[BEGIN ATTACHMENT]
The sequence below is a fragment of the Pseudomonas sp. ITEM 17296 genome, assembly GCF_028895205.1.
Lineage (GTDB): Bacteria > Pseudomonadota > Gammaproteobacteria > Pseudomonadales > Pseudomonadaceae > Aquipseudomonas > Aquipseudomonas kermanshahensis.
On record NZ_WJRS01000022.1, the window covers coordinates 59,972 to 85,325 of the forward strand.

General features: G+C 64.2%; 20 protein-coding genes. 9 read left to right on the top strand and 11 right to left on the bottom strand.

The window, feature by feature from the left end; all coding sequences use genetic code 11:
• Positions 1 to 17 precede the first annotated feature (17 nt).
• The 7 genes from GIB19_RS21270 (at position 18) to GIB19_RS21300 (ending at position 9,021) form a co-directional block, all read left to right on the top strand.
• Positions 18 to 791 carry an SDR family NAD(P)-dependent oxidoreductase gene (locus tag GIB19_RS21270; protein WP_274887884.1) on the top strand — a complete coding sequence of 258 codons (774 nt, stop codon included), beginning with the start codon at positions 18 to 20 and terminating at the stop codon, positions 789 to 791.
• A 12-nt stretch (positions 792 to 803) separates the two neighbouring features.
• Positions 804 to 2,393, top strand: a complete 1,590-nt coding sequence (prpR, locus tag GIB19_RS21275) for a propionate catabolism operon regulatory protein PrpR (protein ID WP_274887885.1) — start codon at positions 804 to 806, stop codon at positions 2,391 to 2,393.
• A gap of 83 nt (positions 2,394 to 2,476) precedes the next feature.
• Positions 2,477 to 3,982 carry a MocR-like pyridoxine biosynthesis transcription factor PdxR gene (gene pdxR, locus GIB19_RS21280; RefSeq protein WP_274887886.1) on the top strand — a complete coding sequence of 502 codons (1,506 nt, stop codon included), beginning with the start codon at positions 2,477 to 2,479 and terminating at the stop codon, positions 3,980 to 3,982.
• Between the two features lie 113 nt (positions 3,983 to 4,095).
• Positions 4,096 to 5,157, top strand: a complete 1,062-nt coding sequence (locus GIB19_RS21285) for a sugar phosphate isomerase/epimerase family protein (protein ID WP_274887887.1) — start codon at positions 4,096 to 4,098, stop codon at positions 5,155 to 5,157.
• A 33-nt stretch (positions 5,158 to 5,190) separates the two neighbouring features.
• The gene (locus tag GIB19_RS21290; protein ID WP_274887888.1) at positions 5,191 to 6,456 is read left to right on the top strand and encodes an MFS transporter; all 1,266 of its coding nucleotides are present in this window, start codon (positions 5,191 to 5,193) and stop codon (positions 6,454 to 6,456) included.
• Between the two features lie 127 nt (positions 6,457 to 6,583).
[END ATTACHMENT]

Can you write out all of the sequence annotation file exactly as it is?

The sequence below is a fragment of the Pseudomonas sp. ITEM 17296 genome, assembly GCF_028895205.1.
Lineage (GTDB): Bacteria > Pseudomonadota > Gammaproteobacteria > Pseudomonadales > Pseudomonadaceae > Aquipseudomonas > Aquipseudomonas kermanshahensis.
On record NZ_WJRS01000022.1, the window covers coordinates 59,972 to 85,325 of the forward strand.

General features: G+C 64.2%; 20 protein-coding genes. 9 read left to right on the top strand and 11 right to left on the bottom strand.

The window, feature by feature from the left end; all coding sequences use genetic code 11:
• Positions 1 to 17 precede the first annotated feature (17 nt).
• The 7 genes from GIB19_RS21270 (at position 18) to GIB19_RS21300 (ending at position 9,021) form a co-directional block, all read left to right on the top strand.
• Positions 18 to 791 carry an SDR family NAD(P)-dependent oxidoreductase gene (locus tag GIB19_RS21270; protein WP_274887884.1) on the top strand — a complete coding sequence of 258 codons (774 nt, stop codon included), beginning with the start codon at positions 18 to 20 and terminating at the stop codon, positions 789 to 791.
• A 12-nt stretch (positions 792 to 803) separates the two neighbouring features.
• Positions 804 to 2,393, top strand: a complete 1,590-nt coding sequence (prpR, locus tag GIB19_RS21275) for a propionate catabolism operon regulatory protein PrpR (protein ID WP_274887885.1) — start codon at positions 804 to 806, stop codon at positions 2,391 to 2,393.
• A gap of 83 nt (positions 2,394 to 2,476) precedes the next feature.
• Positions 2,477 to 3,982 carry a MocR-like pyridoxine biosynthesis transcription factor PdxR gene (gene pdxR, locus GIB19_RS21280; RefSeq protein WP_274887886.1) on the top strand — a complete coding sequence of 502 codons (1,506 nt, stop codon included), beginning with the start codon at positions 2,477 to 2,479 and terminating at the stop codon, positions 3,980 to 3,982.
• Between the two features lie 113 nt (positions 3,983 to 4,095).
• Positions 4,096 to 5,157, top strand: a complete 1,062-nt coding sequence (locus GIB19_RS21285) for a sugar phosphate isomerase/epimerase family protein (protein ID WP_274887887.1) — start codon at positions 4,096 to 4,098, stop codon at positions 5,155 to 5,157.
• A 33-nt stretch (positions 5,158 to 5,190) separates the two neighbouring features.
• The gene (locus tag GIB19_RS21290; protein ID WP_274887888.1) at positions 5,191 to 6,456 is read left to right on the top strand and encodes an MFS transporter; all 1,266 of its coding nucleotides are present in this window, start codon (positions 5,191 to 5,193) and stop codon (positions 6,454 to 6,456) included.
• Between the two features lie 127 nt (positions 6,457 to 6,583).